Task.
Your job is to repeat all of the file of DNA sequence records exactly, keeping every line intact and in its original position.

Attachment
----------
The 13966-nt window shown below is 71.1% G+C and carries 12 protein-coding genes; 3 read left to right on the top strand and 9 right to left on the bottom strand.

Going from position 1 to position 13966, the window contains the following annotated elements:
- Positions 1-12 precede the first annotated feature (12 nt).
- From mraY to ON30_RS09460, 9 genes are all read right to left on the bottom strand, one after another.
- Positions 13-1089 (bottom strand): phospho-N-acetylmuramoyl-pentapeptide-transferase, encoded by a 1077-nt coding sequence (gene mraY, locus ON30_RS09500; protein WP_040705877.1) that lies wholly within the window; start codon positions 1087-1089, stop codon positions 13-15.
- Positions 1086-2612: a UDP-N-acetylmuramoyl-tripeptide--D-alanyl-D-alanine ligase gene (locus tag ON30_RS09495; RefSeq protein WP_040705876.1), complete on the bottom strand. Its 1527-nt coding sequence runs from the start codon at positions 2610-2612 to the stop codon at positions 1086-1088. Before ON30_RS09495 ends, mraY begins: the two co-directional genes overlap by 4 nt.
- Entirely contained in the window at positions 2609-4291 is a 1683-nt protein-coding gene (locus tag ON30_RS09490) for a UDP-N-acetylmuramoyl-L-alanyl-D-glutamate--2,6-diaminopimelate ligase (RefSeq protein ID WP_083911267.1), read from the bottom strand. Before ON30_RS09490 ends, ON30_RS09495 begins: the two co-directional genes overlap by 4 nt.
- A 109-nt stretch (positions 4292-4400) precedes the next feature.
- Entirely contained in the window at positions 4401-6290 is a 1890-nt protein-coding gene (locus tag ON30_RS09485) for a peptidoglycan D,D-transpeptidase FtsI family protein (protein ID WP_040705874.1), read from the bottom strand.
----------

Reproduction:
The 13966-nt window shown below is 71.1% G+C and carries 12 protein-coding genes; 3 read left to right on the top strand and 9 right to left on the bottom strand.

Going from position 1 to position 13966, the window contains the following annotated elements:
- Positions 1-12 precede the first annotated feature (12 nt).
- From mraY to ON30_RS09460, 9 genes are all read right to left on the bottom strand, one after another.
- Positions 13-1089 (bottom strand): phospho-N-acetylmuramoyl-pentapeptide-transferase, encoded by a 1077-nt coding sequence (gene mraY, locus ON30_RS09500; protein WP_040705877.1) that lies wholly within the window; start codon positions 1087-1089, stop codon positions 13-15.
- Positions 1086-2612: a UDP-N-acetylmuramoyl-tripeptide--D-alanyl-D-alanine ligase gene (locus tag ON30_RS09495; RefSeq protein WP_040705876.1), complete on the bottom strand. Its 1527-nt coding sequence runs from the start codon at positions 2610-2612 to the stop codon at positions 1086-1088. Before ON30_RS09495 ends, mraY begins: the two co-directional genes overlap by 4 nt.
- Entirely contained in the window at positions 2609-4291 is a 1683-nt protein-coding gene (locus tag ON30_RS09490) for a UDP-N-acetylmuramoyl-L-alanyl-D-glutamate--2,6-diaminopimelate ligase (RefSeq protein ID WP_083911267.1), read from the bottom strand. Before ON30_RS09490 ends, ON30_RS09495 begins: the two co-directional genes overlap by 4 nt.
- A 109-nt stretch (positions 4292-4400) precedes the next feature.
- Entirely contained in the window at positions 4401-6290 is a 1890-nt protein-coding gene (locus tag ON30_RS09485) for a peptidoglycan D,D-transpeptidase FtsI family protein (protein ID WP_040705874.1), read from the bottom strand.